Is Pasture Still Enough? Changing Our Approach To Dairy Herd Nutrition

By Grant Jackson, General Manager SealesWinslow

In the coming years, the New Zealand dairy industry will face growing pressure to evolve its approach to herd nutrition. While our pasture-based systems are the foundation of our international competitive advantage, there is a growing realisation that pasture may not be the whole story to enable farmers to meet immediate and future challenges.

We are all well versed in what those challenges are. Environmental obligations that require us to produce more with less while we tread as lightly as possible on our land and reduce emissions. Changing consumer preferences that demand the industry display its social license, and squeezed margins and rising costs as we navigate the waves of commodity markets.

While New Zealand has rightly long prided itself on its pasture-based systems, this evolving landscape requires a subtle shift in mindset. A mindset that embraces innovation and explores alternative feed strategies tailored to meet the changing needs of our national herd and the challenges ahead. Pasture will always be king and our industry’s key ingredient, but strategically supplementing our herds’ nutrition to maximise their genetic potential will be the crucial icing on the cake.

Embracing new nutritional strategies

Getting ruminant nutrition right will be pivotal to our dairy industry over the next 10-20 years. Embracing new nutritional strategies that support our pasture first approach will not just be advantageous but imperative. In fact, I’m confident a wholesale focus on nutrition optimisation across the sector can deliver our 2030 emissions targets.

From enhancing animal efficiency through optimised feeding practices to maximising genetic potential, mitigating environmental impacts by reducing nitrogen leaching and methane emissions, and prioritising animal welfare management through feeding strategies. How we feed our herds is critical.

Learning from our overseas counterparts

Historically, New Zealand’s dairy sector has thrived on an abundance of lush pasture, but the changing dynamics we face call for a more nuanced approach. The integration of Northern Hemisphere genetics into our dairy herds has expanded their production capacity. But relying solely on pasture with occasional imported supplements focused only on volume may not optimise these cows’ genetic potential. This approach can lead to inefficiencies and unrealised gains, not to mention the growing challenges being raised around the use of palm kernel expeller (PKE).

In searching for answers New Zealand farmers could gain insights from the mixed ration approach favoured by our Northern Hemisphere counterparts. It is marked by a deep understanding of herds’ cyclical and seasonal nutritional needs, supplementing pasture with additional starch and energy sources and key amino acids and minerals during critical stages of lactation.

And while our pasture-based systems have historically been lauded for their environmental credentials, the reality there is also more nuanced. Greater awareness and optimisation of our feed use could also eventually reduce our overall emissions.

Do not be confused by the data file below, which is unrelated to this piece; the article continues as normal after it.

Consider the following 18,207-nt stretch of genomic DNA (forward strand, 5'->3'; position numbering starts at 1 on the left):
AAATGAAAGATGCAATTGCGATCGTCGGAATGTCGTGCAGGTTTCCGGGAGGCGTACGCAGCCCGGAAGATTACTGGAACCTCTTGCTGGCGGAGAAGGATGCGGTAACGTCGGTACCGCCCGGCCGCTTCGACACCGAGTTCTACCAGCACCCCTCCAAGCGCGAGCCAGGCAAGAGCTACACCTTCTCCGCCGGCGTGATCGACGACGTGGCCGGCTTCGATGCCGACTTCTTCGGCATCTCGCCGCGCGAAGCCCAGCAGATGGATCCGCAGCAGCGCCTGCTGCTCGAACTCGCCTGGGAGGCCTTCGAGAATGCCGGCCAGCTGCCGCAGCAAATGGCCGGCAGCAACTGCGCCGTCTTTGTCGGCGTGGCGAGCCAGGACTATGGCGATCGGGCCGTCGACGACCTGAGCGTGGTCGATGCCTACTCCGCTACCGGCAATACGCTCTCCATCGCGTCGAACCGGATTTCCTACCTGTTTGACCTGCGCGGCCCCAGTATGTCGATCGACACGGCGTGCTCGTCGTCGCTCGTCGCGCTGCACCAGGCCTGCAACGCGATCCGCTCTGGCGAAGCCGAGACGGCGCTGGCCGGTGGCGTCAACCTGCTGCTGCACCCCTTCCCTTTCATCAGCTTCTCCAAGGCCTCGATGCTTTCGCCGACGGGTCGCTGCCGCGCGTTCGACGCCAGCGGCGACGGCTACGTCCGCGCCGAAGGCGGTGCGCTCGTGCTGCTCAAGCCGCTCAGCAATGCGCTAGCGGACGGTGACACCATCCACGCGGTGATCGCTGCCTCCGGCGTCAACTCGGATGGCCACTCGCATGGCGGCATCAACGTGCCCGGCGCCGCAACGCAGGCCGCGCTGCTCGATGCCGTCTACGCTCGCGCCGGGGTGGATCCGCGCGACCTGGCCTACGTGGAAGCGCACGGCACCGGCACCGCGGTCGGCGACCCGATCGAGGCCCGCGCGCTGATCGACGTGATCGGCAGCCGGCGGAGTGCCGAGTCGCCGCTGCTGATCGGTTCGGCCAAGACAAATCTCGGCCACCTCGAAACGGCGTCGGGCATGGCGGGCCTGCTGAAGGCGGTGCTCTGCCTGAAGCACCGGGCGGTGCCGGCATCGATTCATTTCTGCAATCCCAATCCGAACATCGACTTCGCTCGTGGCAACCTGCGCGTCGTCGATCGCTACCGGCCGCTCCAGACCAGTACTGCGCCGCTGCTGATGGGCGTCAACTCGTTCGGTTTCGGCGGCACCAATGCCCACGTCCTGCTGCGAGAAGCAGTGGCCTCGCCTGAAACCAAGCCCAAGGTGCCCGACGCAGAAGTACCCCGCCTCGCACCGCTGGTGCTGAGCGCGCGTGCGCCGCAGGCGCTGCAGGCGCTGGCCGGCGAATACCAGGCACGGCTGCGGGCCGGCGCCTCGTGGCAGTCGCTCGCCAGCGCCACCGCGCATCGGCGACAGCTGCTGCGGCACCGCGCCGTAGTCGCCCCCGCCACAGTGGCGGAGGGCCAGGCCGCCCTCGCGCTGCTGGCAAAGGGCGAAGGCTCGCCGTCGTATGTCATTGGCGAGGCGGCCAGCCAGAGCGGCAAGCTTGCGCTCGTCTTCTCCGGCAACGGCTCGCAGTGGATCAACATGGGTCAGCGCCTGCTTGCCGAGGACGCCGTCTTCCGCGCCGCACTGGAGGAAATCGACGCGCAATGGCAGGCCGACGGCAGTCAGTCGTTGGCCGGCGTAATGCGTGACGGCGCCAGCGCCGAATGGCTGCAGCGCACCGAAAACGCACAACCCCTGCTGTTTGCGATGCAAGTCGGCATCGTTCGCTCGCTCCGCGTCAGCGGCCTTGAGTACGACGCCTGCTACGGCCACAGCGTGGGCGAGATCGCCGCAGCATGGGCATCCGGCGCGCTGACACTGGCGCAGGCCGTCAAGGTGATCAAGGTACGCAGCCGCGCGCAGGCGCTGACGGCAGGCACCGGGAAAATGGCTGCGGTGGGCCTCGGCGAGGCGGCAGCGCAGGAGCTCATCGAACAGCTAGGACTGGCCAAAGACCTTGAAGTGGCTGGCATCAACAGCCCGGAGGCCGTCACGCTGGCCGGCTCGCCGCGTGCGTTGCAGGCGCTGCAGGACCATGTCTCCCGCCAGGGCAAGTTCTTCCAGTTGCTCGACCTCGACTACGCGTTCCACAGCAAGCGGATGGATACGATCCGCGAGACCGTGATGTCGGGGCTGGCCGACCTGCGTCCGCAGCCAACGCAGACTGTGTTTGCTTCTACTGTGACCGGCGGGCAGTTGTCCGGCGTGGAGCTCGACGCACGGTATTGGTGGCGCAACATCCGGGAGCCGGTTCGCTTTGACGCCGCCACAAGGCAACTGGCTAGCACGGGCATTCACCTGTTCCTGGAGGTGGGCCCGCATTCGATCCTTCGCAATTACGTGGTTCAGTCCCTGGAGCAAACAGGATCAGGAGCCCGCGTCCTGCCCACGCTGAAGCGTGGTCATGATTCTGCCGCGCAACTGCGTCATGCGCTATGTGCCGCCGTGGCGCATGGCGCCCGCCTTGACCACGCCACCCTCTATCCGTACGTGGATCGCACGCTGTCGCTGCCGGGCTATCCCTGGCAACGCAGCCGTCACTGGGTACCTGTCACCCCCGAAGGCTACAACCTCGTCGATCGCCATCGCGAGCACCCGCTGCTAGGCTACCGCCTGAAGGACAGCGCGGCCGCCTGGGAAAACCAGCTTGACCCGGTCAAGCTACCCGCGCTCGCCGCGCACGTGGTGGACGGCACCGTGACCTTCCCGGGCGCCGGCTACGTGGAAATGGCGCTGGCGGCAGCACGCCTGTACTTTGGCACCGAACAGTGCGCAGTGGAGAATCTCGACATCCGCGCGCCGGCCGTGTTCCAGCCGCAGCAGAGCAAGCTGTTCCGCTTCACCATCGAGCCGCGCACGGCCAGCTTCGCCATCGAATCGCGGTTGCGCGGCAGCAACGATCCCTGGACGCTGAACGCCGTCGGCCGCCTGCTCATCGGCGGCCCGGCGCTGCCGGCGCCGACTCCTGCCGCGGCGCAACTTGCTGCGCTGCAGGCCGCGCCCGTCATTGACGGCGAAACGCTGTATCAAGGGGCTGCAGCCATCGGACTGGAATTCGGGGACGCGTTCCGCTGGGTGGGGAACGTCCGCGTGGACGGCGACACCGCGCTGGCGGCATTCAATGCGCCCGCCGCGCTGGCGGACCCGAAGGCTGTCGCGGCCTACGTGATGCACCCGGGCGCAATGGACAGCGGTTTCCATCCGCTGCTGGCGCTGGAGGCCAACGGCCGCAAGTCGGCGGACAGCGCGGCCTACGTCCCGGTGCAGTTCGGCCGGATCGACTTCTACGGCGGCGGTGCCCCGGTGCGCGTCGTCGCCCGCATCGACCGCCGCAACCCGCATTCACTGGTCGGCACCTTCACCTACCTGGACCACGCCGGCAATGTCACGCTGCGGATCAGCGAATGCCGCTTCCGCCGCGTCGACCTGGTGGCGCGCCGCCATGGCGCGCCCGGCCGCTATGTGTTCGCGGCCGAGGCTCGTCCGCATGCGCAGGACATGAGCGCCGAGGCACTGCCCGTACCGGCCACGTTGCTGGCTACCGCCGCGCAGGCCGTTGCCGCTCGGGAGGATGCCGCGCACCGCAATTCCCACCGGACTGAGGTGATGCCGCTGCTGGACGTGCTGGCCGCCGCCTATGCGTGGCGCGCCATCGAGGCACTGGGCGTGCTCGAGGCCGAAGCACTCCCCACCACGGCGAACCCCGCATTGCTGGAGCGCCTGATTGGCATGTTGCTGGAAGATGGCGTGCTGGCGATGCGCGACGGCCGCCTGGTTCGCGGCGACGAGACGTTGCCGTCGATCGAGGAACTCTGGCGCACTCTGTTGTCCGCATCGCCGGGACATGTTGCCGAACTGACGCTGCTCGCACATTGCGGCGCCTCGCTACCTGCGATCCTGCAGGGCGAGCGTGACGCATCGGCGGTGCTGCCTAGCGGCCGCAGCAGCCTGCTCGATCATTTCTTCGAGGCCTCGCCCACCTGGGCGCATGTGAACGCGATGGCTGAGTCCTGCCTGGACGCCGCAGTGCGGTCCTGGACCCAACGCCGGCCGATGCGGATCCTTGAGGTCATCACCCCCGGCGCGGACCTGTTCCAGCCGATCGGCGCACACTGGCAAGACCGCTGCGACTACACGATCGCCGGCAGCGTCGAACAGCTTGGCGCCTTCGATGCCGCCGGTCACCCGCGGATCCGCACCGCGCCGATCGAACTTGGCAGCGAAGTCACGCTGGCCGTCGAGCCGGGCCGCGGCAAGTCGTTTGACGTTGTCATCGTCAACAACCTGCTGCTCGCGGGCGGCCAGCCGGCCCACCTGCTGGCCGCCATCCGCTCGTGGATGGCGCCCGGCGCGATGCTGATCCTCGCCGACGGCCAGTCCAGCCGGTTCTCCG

Collaborating as an industry

The future of our industry is going to rely on more tailored feed ingredients, whether it’s methane inhibitors, enzymes to help digest grass more efficiently, or other materials that lift animal health and wellbeing along with productivity. Animal nutrition companies, in partnership with our industry bodies, have an important role to play in delivering these nutritional solutions to farmers and educating them about how to use supplementary feed to get the most out of their pasture.

As we look to the future, collaboration is key. Industry bodies must adapt their focus to reflect the evolving needs of farmers and their herds and provide education on nutrition strategies that will optimise productivity and minimise environmental impact.

Getting feed rationing right

A balanced, fully fed diet through lactation impacts every aspect of our farming system from health, cow condition, lactation length, and reproductive performance, along with the reduction in environmental impact. And it will drive the results being expected of our farmers into the future. It makes both common sense and financial sense. Getting our feed ration right 356 days of the year has been shown to increase farm productivity and boost farmers’ bottom lines by up to 30 percent.¹

Optimising herd nutrition and building on our pasture-based approach will also give farmers space to diversify their systems and increase on-farm feed grown crops other than grass.

Our industry’s reliance on imported PKE as a supplementary feed is facing challenges amid shifting consumer preferences and environmental obligations to reduce greenhouse gas emissions.

Unlocking opportunities

As new environmental targets come into play, farmers will be forced to look for supplementary feed options closer to home, providing opportunities for domestic maize silage and feed grain growers. The opportunities we can unlock from optimising the national herds’ nutrition and taking a more strategic approach to feeding our herds are serious and significant.

The future of New Zealand dairy farming lies in embracing evolving nutrition. Our grass is king approach is only part of the story. While it will always be the foundation of dairy farming in New Zealand, we need to take a more holistic approach to herd nutrition. Doing so will unlock the full genetic potential of our dairy herds, drive efficiency, sustainability and a prosperous future for our industry.

¹Using the Cornell Net Carbohydrate and Protein System (CNCPS), SealesWinslow carried out biological modelling to compare the effects of various feed combinations on milk production.

For more information, listen to Grant on the Farmers Weekly InFocus podcast here.